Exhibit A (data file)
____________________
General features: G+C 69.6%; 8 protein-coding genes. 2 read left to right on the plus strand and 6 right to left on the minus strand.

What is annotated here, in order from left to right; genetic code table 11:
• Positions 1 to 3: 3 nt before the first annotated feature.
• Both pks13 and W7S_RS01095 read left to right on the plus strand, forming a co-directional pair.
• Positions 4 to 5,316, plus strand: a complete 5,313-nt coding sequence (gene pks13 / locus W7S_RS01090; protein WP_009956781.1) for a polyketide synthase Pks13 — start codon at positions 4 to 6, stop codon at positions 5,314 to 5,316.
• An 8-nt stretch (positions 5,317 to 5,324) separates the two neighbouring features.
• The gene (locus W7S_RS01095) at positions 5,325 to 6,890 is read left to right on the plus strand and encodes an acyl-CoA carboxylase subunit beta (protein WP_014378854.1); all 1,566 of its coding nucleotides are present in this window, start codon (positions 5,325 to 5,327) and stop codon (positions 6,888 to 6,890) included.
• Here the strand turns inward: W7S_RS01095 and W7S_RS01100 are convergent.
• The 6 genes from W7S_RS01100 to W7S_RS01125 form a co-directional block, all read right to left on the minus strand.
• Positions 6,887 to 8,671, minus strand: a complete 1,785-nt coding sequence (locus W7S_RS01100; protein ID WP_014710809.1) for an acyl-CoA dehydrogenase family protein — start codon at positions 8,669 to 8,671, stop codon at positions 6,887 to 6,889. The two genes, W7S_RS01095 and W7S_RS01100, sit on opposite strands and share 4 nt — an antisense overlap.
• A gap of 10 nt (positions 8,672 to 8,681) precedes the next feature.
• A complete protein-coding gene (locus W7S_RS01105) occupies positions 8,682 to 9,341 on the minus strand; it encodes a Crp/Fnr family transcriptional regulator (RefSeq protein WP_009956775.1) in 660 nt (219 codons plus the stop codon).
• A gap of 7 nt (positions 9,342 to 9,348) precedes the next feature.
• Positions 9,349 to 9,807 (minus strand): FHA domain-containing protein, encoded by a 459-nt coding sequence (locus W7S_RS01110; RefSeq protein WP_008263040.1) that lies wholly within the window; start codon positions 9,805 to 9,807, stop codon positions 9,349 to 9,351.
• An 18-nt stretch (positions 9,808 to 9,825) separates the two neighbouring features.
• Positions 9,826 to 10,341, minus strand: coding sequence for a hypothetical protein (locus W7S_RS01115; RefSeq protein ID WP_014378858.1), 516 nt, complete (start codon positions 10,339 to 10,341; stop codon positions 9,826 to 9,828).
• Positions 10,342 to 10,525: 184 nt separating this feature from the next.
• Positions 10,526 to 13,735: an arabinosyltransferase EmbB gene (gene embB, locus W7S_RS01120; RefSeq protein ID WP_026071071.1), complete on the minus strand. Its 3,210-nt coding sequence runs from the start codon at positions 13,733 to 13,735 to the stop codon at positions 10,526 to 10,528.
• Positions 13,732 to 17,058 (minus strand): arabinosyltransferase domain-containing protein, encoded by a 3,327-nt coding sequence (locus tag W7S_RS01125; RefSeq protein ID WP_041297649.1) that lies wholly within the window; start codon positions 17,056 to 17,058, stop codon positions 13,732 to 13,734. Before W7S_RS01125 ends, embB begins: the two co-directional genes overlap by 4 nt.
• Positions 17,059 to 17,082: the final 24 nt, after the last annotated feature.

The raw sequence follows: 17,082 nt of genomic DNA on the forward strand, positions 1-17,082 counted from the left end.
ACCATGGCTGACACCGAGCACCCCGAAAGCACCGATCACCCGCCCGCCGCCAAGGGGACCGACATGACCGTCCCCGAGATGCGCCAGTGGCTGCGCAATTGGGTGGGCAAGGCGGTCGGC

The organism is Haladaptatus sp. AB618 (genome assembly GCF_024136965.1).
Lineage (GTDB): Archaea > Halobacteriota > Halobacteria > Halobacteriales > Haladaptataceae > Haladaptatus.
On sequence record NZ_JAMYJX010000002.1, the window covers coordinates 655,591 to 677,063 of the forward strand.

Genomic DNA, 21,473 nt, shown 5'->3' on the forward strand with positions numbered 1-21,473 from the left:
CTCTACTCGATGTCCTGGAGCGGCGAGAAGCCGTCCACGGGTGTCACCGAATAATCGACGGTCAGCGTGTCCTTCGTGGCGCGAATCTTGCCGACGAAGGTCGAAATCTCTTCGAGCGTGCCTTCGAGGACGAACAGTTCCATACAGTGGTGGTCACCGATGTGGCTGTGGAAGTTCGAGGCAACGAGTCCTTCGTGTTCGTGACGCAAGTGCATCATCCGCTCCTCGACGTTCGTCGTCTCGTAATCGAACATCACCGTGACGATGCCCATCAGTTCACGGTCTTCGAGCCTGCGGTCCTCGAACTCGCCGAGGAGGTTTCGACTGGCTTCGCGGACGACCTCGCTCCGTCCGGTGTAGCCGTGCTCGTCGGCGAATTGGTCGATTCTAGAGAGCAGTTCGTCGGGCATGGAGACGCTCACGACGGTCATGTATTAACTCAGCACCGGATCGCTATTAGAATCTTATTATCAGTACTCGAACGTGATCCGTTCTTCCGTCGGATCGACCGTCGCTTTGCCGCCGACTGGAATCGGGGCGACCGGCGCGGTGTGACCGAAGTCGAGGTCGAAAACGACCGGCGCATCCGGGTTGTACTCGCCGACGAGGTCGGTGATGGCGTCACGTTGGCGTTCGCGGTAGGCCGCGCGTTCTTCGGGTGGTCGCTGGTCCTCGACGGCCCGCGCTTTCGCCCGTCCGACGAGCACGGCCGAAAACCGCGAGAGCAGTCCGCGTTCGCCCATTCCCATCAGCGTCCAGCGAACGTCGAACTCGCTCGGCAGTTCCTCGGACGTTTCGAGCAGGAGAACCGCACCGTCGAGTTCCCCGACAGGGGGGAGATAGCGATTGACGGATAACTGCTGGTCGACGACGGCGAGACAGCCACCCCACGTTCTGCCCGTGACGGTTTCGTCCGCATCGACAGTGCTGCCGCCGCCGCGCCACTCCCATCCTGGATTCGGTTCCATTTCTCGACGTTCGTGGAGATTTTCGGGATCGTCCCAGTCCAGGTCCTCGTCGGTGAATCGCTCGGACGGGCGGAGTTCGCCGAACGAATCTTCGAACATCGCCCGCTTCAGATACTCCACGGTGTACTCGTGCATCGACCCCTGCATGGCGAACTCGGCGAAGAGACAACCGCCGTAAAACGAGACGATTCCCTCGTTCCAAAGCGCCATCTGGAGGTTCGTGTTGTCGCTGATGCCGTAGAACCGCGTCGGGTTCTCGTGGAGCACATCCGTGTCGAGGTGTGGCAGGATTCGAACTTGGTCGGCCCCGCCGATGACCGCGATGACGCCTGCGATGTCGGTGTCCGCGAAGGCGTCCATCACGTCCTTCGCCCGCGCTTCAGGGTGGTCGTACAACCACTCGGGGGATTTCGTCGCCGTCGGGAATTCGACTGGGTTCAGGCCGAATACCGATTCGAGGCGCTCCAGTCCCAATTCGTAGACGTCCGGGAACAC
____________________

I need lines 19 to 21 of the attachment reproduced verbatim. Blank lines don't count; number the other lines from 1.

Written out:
• Positions 13,732 to 17,058 (minus strand): arabinosyltransferase domain-containing protein, encoded by a 3,327-nt coding sequence (locus tag W7S_RS01125; RefSeq protein ID WP_041297649.1) that lies wholly within the window; start codon positions 17,056 to 17,058, stop codon positions 13,732 to 13,734. Before W7S_RS01125 ends, embB begins: the two co-directional genes overlap by 4 nt.
• Positions 17,059 to 17,082: the final 24 nt, after the last annotated feature.

The raw sequence follows: 17,082 nt of genomic DNA on the forward strand, positions 1-17,082 counted from the left end.